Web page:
Babies with Diabetes
Excerpted with permission from The Everything Diabetes Health Book (Adams Media) by Paula Ford-Martin
The Littlest Patients: Infants and Toddlers
As any parent can attest, not knowing how to help your hurting child is a horrible feeling. When your very young child has diabetes, she can't tell you if she's "feeling low" or needs to check her blood glucose. But just as parents develop a sense of a "hungry cry" versus a "wet cry," you will become attuned to the signs your child gives about how she's feeling.
A pediatric endocrinologist is a physician trained to deal with endocrine disorders, such as diabetes, in children. If your child's pediatrician or general practitioner has little experience with children with type 1 diabetes, it's a good idea to get a pediatric endocrinologist on board for her treatment.
Recognizing Signs and Symptoms
The same symptoms that occur in older kids and adults signaling the possibility of type 1 diabetes apply to infants and toddlers; the difference is that since their verbal communication skills are limited, you probably won't recognize them as quickly. In addition, symptoms like fatigue are hard to discern in a baby who sleeps a good deal of the day anyway. The positive news is that most parents, particularly new ones, will take a "rather safe than sorry" attitude and take an inconsolable infant or toddler to the doctor to figure out what's wrong quickly rather than waiting around for things to worsen. If your child is at risk for type 1 diabetes, you can be on the lookout for the following symptoms:
- Excessive wet diapers.
- Diaper rash that doesn't resolve quickly or keeps recurring.
- Constant hunger and/or thirst
- Irritability or fussiness that don't seem related to colic.
- Sleeping more than usual.
Detecting Highs and Lows
Recognizing blood sugar highs and lows may be hard when a diabetes diagnosis is new in your very young child. Fortunately you have the best tool for making sure things are in balance right at your fingertips—a glucose monitor. If your child is acting the least bit out of sorts, always check glucose levels first. It may not be her diabetes, but if it is you want to find out quickly and treat it fast. Talk to your child's doctor about an appropriate amount of carbohydrates to treat her lows. As a general rule, kids under age six require 5 to 10 grams of a fast-acting carb for each 50 mg/dl blood glucose is low.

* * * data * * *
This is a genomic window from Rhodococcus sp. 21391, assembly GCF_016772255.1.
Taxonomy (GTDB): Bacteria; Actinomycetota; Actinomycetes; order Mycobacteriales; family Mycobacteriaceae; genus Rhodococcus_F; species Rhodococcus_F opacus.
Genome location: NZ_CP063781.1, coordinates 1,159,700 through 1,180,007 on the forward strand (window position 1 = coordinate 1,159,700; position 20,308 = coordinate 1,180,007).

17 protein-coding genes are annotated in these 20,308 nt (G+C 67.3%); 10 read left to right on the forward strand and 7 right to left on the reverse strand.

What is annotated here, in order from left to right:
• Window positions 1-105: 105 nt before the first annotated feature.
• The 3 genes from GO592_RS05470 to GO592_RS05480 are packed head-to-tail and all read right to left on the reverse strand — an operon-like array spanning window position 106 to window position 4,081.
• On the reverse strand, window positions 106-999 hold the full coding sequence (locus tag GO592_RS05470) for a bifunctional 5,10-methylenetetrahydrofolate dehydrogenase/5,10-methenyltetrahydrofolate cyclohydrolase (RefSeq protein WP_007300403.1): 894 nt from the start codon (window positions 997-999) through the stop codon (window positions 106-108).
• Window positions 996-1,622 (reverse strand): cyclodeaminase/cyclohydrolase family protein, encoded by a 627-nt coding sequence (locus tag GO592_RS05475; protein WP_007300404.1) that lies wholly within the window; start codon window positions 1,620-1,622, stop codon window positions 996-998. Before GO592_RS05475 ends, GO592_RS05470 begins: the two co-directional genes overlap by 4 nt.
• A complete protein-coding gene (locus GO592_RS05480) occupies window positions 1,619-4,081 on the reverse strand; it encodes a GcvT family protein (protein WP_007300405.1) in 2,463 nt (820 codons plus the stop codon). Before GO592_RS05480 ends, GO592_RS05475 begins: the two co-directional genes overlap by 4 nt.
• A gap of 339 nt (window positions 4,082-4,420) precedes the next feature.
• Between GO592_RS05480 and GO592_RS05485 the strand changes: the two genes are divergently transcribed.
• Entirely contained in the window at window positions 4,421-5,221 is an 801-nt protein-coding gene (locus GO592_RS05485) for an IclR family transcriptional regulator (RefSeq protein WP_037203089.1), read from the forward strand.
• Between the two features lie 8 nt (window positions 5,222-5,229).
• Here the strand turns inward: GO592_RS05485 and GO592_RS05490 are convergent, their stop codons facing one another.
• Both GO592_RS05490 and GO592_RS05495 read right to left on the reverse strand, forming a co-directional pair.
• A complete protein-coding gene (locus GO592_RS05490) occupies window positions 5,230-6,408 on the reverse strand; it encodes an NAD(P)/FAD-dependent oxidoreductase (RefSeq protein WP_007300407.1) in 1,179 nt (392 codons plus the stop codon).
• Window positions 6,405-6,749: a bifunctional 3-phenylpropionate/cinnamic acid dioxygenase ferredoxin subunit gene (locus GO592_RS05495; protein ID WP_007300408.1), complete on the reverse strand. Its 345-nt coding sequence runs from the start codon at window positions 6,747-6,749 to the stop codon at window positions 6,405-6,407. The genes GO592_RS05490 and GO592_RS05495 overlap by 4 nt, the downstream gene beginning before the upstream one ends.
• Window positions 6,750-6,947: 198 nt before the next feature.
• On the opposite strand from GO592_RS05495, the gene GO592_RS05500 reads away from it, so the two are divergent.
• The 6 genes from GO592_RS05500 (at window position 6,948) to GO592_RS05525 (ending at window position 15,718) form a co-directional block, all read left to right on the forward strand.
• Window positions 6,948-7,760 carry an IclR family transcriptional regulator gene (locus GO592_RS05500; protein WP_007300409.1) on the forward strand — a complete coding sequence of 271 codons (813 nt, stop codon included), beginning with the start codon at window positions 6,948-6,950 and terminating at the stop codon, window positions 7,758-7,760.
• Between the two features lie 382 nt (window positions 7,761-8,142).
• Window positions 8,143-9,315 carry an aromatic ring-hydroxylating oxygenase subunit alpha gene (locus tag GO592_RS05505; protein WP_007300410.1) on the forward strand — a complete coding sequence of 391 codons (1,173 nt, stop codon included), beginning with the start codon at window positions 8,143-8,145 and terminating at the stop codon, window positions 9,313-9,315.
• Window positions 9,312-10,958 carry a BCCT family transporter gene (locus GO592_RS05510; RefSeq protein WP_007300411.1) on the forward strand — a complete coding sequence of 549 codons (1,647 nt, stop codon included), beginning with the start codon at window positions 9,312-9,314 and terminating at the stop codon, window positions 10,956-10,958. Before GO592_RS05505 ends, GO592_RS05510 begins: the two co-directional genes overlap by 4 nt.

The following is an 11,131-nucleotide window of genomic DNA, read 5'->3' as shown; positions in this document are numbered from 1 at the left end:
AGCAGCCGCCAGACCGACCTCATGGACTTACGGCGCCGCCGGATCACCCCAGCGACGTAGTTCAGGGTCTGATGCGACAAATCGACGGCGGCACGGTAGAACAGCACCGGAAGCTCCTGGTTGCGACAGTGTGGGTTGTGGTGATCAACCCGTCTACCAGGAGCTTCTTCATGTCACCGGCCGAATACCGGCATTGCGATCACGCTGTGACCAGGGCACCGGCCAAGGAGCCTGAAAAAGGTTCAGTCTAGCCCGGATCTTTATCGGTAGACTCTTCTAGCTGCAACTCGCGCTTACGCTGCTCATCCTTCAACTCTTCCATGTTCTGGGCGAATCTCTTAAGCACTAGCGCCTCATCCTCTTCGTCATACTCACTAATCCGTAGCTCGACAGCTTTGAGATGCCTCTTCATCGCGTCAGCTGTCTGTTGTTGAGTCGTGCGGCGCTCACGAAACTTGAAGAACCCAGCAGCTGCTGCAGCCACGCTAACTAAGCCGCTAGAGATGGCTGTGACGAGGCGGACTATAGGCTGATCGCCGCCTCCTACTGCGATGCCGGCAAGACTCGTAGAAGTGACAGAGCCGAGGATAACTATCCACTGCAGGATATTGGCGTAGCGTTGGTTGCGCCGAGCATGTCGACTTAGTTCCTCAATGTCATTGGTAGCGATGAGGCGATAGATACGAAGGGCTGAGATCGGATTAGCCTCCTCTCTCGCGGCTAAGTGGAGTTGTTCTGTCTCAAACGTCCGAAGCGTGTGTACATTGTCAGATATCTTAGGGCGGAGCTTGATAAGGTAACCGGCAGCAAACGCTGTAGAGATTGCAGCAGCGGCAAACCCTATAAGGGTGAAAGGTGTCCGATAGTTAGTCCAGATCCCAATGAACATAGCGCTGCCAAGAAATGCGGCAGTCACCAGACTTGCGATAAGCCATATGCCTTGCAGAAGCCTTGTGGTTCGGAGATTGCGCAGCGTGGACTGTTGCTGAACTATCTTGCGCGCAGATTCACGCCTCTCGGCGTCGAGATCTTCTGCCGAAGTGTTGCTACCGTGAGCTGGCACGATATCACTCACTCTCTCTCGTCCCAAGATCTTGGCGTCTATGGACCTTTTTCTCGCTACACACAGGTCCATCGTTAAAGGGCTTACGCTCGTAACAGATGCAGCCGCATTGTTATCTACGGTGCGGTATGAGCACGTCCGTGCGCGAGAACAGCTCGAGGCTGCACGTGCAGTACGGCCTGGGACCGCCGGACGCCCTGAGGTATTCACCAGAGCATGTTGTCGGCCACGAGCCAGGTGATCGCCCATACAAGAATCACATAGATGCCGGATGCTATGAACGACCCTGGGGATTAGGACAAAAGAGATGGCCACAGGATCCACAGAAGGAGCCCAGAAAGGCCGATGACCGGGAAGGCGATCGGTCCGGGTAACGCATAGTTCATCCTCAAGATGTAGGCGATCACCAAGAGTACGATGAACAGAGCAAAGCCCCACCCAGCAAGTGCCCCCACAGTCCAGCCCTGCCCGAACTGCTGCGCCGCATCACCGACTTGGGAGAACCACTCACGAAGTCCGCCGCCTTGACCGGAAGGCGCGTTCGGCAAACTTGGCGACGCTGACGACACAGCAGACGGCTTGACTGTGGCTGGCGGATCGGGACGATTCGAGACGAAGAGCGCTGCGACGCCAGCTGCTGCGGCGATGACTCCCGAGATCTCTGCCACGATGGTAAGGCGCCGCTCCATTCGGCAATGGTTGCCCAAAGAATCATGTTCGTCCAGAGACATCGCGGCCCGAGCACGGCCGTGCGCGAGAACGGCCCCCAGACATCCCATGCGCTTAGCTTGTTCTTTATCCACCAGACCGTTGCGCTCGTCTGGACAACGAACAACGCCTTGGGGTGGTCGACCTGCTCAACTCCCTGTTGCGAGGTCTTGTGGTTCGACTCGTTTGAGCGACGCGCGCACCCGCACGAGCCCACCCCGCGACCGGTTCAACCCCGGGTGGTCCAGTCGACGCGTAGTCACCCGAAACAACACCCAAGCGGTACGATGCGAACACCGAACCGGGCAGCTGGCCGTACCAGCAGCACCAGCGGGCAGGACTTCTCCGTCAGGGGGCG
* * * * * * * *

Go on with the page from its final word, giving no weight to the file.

If you have an infant or toddler with diabetes, have an oral syringe on hand to administer a fast-acting carb like syrup if a hypo occurs and your baby refuses a bottle of juice. Cake frosting in a tube and glucose gel can also work for more cooperative eaters. Never feed a child who has lost consciousness because of the risk of choking or aspiration, and never give an infant a glucose tablet or hard candy. Glucagon may be your best option in this instance.
Glucose checks are a tough job for parents, especially in very young children who don't have the capacity to understand why they must get poked and prodded. You can make the job a little easier by buying an alternate site meter, which allows you to test on less-sensitive areas like the forearm. You may also be able to stick the heel instead of the fingers. Talk to your child's doctor for her or his specific recommendations, and try out different meters until you find one that works well for you. Both you and your child will eventually get used to checks.
On Eating and Insulin
Small children have notoriously unpredictable appetites. They can go for days eating very little, and then suddenly down a whole plate of mac and cheese in the blink of an eye. Of course, if you don't know what your child is going to wolf down, or push away, at the next meal, it makes giving insulin a tad difficult. For this reason, your doctor may recommend short-acting insulin to be administered immediately following a meal to correctly cover the carbs and avoid highs or lows.
Insulin injections can be traumatic for young children, but there are several injection aids available to make the job easier on both of you. Your doctor can prescribe a topical anesthetic cream to numb the injection site, and a device called an Inject-Ease can be used with a standard syringe to both hide the needle and minimize pain by facilitating a rapid injection. You can also try simple home methods such as numbing the area with a cold spoon or soda can.
Reviewed by Francine Kaufman, MD. 01/09
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Many people say that depression is a side effect or complication of diabetes. Without discounting the association of the psychological condition with the physical one, I'm not convinced that our high and/or unstable glucose levels are directly responsible for that change in our mental state. My belief is that the unrelenting need for self-care, for following the sort of care schedules that can drive licensed, professional caregivers crazy, is what overwhelms us...